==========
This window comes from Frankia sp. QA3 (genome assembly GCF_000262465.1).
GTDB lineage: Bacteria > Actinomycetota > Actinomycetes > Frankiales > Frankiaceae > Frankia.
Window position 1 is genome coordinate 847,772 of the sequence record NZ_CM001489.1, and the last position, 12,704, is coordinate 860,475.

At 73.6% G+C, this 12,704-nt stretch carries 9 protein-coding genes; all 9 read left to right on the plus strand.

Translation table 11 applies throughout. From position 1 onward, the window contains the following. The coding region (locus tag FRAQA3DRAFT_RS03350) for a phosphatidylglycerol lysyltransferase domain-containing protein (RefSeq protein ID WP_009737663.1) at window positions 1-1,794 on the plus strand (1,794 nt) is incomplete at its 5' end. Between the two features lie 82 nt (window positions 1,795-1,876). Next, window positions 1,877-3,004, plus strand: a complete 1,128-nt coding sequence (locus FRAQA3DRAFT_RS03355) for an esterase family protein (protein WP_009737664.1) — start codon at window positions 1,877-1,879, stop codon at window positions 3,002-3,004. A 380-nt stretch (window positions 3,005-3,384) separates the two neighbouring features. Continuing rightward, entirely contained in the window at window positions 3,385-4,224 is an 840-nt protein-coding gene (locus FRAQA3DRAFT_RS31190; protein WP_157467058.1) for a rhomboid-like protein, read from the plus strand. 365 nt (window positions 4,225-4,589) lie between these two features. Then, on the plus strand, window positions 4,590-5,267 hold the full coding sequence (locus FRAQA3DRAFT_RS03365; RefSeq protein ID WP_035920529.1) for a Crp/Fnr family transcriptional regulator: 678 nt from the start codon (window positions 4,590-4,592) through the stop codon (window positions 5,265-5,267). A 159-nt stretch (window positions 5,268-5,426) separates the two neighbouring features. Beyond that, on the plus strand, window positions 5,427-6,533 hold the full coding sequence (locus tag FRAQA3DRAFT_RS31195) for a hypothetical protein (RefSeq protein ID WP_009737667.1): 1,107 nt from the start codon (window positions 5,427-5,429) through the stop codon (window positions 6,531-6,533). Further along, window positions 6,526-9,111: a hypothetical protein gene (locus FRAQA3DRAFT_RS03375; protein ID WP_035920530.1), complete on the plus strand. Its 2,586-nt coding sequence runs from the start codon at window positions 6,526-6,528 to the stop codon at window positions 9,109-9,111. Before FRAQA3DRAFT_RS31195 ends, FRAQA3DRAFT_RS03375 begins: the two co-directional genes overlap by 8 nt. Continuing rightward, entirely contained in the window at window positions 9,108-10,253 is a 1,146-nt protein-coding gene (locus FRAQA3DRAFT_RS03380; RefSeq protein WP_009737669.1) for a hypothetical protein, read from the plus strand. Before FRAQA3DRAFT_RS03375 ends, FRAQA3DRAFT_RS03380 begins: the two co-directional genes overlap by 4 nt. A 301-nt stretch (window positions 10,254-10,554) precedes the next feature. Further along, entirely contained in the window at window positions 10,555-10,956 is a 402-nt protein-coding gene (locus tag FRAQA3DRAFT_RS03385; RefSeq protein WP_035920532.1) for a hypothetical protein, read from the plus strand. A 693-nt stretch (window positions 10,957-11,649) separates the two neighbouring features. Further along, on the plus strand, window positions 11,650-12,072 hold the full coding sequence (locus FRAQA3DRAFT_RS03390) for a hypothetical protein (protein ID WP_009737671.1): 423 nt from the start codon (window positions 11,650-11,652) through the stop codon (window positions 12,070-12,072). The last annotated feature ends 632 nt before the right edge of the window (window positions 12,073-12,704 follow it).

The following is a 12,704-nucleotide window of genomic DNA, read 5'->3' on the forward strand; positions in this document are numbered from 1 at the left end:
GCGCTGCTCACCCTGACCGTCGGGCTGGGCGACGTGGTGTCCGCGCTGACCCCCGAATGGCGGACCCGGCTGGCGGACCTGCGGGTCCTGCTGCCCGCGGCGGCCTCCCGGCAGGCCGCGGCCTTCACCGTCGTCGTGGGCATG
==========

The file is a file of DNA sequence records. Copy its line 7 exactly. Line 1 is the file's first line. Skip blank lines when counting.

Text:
GCGCTGCTCACCCTGACCGTCGGGCTGGGCGACGTGGTGTCCGCGCTGACCCCCGAATGGCGGACCCGGCTGGCGGACCTGCGGGTCCTGCTGCCCGCGGCGGCCTCCCGGCAGGCCGCGGCCTTCACCGTCGTCGTGGGCATG